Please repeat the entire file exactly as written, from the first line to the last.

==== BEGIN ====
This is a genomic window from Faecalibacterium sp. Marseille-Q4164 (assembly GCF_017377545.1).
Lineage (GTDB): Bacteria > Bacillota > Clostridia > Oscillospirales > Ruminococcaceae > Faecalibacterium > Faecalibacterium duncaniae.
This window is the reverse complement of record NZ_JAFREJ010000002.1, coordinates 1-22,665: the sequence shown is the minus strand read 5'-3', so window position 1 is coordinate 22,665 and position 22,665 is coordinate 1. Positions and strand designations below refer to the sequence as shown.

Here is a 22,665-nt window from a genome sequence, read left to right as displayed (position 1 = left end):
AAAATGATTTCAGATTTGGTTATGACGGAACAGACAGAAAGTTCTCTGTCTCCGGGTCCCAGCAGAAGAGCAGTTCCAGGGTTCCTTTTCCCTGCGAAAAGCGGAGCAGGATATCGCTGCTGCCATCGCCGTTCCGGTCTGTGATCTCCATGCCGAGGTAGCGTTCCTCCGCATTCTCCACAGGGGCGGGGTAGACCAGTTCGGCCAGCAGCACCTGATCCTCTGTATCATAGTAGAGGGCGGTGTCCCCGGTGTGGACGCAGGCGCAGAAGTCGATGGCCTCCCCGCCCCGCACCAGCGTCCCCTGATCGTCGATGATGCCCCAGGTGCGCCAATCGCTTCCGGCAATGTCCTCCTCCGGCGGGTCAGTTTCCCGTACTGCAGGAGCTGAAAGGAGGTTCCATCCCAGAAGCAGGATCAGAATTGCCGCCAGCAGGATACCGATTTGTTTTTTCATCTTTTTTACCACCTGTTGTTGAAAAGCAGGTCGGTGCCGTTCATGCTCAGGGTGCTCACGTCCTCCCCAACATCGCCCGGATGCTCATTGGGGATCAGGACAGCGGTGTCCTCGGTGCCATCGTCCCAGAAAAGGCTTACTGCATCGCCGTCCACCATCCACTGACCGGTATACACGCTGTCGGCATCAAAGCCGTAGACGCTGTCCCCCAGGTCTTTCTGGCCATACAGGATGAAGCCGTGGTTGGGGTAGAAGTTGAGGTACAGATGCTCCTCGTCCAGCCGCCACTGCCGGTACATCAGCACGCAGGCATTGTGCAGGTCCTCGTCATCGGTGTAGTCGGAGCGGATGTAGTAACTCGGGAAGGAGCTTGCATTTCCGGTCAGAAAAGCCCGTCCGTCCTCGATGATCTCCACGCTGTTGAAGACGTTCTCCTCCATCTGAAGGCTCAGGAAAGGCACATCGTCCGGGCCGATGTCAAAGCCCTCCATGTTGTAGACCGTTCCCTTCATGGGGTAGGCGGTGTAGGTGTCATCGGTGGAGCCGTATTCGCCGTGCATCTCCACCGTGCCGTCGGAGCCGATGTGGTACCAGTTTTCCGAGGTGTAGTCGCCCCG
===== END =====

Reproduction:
This is a genomic window from Faecalibacterium sp. Marseille-Q4164 (assembly GCF_017377545.1).
Lineage (GTDB): Bacteria > Bacillota > Clostridia > Oscillospirales > Ruminococcaceae > Faecalibacterium > Faecalibacterium duncaniae.
This window is the reverse complement of record NZ_JAFREJ010000002.1, coordinates 1-22,665: the sequence shown is the minus strand read 5'-3', so window position 1 is coordinate 22,665 and position 22,665 is coordinate 1. Positions and strand designations below refer to the sequence as shown.

Here is a 22,665-nt window from a genome sequence, read left to right as displayed (position 1 = left end):
AAAATGATTTCAGATTTGGTTATGACGGAACAGACAGAAAGTTCTCTGTCTCCGGGTCCCAGCAGAAGAGCAGTTCCAGGGTTCCTTTTCCCTGCGAAAAGCGGAGCAGGATATCGCTGCTGCCATCGCCGTTCCGGTCTGTGATCTCCATGCCGAGGTAGCGTTCCTCCGCATTCTCCACAGGGGCGGGGTAGACCAGTTCGGCCAGCAGCACCTGATCCTCTGTATCATAGTAGAGGGCGGTGTCCCCGGTGTGGACGCAGGCGCAGAAGTCGATGGCCTCCCCGCCCCGCACCAGCGTCCCCTGATCGTCGATGATGCCCCAGGTGCGCCAATCGCTTCCGGCAATGTCCTCCTCCGGCGGGTCAGTTTCCCGTACTGCAGGAGCTGAAAGGAGGTTCCATCCCAGAAGCAGGATCAGAATTGCCGCCAGCAGGATACCGATTTGTTTTTTCATCTTTTTTACCACCTGTTGTTGAAAAGCAGGTCGGTGCCGTTCATGCTCAGGGTGCTCACGTCCTCCCCAACATCGCCCGGATGCTCATTGGGGATCAGGACAGCGGTGTCCTCGGTGCCATCGTCCCAGAAAAGGCTTACTGCATCGCCGTCCACCATCCACTGACCGGTATACACGCTGTCGGCATCAAAGCCGTAGACGCTGTCCCCCAGGTCTTTCTGGCCATACAGGATGAAGCCGTGGTTGGGGTAGAAGTTGAGGTACAGATGCTCCTCGTCCAGCCGCCACTGCCGGTACATCAGCACGCAGGCATTGTGCAGGTCCTCGTCATCGGTGTAGTCGGAGCGGATGTAGTAACTCGGGAAGGAGCTTGCATTTCCGGTCAGAAAAGCCCGTCCGTCCTCGATGATCTCCACGCTGTTGAAGACGTTCTCCTCCATCTGAAGGCTCAGGAAAGGCACATCGTCCGGGCCGATGTCAAAGCCCTCCATGTTGTAGACCGTTCCCTTCATGGGGTAGGCGGTGTAGGTGTCATCGGTGGAGCCGTATTCGCCGTGCATCTCCACCGTGCCGTCGGAGCCGATGTGGTACCAGTTTTCCGAGGTGTAGTCGCCCCG